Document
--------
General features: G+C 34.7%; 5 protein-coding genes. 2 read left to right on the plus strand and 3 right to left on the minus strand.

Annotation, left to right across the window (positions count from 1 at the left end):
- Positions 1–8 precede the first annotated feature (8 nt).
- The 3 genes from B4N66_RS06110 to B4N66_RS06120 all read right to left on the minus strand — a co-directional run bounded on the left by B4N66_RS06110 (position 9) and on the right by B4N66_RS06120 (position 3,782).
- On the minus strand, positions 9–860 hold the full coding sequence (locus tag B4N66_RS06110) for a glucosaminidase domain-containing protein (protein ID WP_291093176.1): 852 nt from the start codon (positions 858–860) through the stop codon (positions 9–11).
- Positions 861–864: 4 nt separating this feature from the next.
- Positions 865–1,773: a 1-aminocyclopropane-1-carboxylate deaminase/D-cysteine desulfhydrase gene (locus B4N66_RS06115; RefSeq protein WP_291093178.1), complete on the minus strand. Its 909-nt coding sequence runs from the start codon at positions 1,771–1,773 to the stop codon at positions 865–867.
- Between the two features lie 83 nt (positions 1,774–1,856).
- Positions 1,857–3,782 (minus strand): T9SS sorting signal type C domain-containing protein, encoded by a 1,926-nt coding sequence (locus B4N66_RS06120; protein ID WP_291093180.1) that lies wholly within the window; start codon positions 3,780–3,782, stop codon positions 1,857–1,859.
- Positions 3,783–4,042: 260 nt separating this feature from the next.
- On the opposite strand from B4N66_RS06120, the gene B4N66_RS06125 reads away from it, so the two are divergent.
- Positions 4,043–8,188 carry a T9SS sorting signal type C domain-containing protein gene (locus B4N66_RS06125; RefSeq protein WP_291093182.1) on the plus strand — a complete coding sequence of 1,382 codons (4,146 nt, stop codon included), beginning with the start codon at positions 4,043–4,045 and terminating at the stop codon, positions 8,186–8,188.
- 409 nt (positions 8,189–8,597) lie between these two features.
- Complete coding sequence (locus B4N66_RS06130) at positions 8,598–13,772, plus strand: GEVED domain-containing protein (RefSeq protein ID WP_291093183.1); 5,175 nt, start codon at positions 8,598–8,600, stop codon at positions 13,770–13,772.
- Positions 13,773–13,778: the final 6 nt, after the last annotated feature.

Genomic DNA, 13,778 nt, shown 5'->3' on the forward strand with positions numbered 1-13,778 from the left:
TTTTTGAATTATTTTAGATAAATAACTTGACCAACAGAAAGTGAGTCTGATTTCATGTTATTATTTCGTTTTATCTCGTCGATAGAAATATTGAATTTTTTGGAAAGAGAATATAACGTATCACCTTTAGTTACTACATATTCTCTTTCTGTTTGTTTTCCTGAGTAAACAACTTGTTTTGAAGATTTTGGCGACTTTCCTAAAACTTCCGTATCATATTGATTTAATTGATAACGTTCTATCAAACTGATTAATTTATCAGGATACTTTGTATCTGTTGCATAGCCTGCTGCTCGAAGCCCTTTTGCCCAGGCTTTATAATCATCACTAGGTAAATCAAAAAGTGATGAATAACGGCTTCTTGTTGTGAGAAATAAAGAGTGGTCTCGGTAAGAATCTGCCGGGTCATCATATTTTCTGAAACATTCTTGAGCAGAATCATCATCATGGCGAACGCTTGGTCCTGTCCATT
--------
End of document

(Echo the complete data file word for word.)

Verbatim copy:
General features: G+C 34.7%; 5 protein-coding genes. 2 read left to right on the plus strand and 3 right to left on the minus strand.

Annotation, left to right across the window (positions count from 1 at the left end):
- Positions 1–8 precede the first annotated feature (8 nt).
- The 3 genes from B4N66_RS06110 to B4N66_RS06120 all read right to left on the minus strand — a co-directional run bounded on the left by B4N66_RS06110 (position 9) and on the right by B4N66_RS06120 (position 3,782).
- On the minus strand, positions 9–860 hold the full coding sequence (locus tag B4N66_RS06110) for a glucosaminidase domain-containing protein (protein ID WP_291093176.1): 852 nt from the start codon (positions 858–860) through the stop codon (positions 9–11).
- Positions 861–864: 4 nt separating this feature from the next.
- Positions 865–1,773: a 1-aminocyclopropane-1-carboxylate deaminase/D-cysteine desulfhydrase gene (locus B4N66_RS06115; RefSeq protein WP_291093178.1), complete on the minus strand. Its 909-nt coding sequence runs from the start codon at positions 1,771–1,773 to the stop codon at positions 865–867.
- Between the two features lie 83 nt (positions 1,774–1,856).
- Positions 1,857–3,782 (minus strand): T9SS sorting signal type C domain-containing protein, encoded by a 1,926-nt coding sequence (locus B4N66_RS06120; protein ID WP_291093180.1) that lies wholly within the window; start codon positions 3,780–3,782, stop codon positions 1,857–1,859.
- Positions 3,783–4,042: 260 nt separating this feature from the next.
- On the opposite strand from B4N66_RS06120, the gene B4N66_RS06125 reads away from it, so the two are divergent.
- Positions 4,043–8,188 carry a T9SS sorting signal type C domain-containing protein gene (locus B4N66_RS06125; RefSeq protein WP_291093182.1) on the plus strand — a complete coding sequence of 1,382 codons (4,146 nt, stop codon included), beginning with the start codon at positions 4,043–4,045 and terminating at the stop codon, positions 8,186–8,188.
- 409 nt (positions 8,189–8,597) lie between these two features.
- Complete coding sequence (locus B4N66_RS06130) at positions 8,598–13,772, plus strand: GEVED domain-containing protein (RefSeq protein ID WP_291093183.1); 5,175 nt, start codon at positions 8,598–8,600, stop codon at positions 13,770–13,772.
- Positions 13,773–13,778: the final 6 nt, after the last annotated feature.

Genomic DNA, 13,778 nt, shown 5'->3' on the forward strand with positions numbered 1-13,778 from the left:
TTTTTGAATTATTTTAGATAAATAACTTGACCAACAGAAAGTGAGTCTGATTTCATGTTATTATTTCGTTTTATCTCGTCGATAGAAATATTGAATTTTTTGGAAAGAGAATATAACGTATCACCTTTAGTTACTACATATTCTCTTTCTGTTTGTTTTCCTGAGTAAACAACTTGTTTTGAAGATTTTGGCGACTTTCCTAAAACTTCCGTATCATATTGATTTAATTGATAACGTTCTATCAAACTGATTAATTTATCAGGATACTTTGTATCTGTTGCATAGCCTGCTGCTCGAAGCCCTTTTGCCCAGGCTTTATAATCATCACTAGGTAAATCAAAAAGTGATGAATAACGGCTTCTTGTTGTGAGAAATAAAGAGTGGTCTCGGTAAGAATCTGCCGGGTCATCATATTTTCTGAAACATTCTTGAGCAGAATCATCATCATGGCGAACGCTTGGTCCTGTCCATT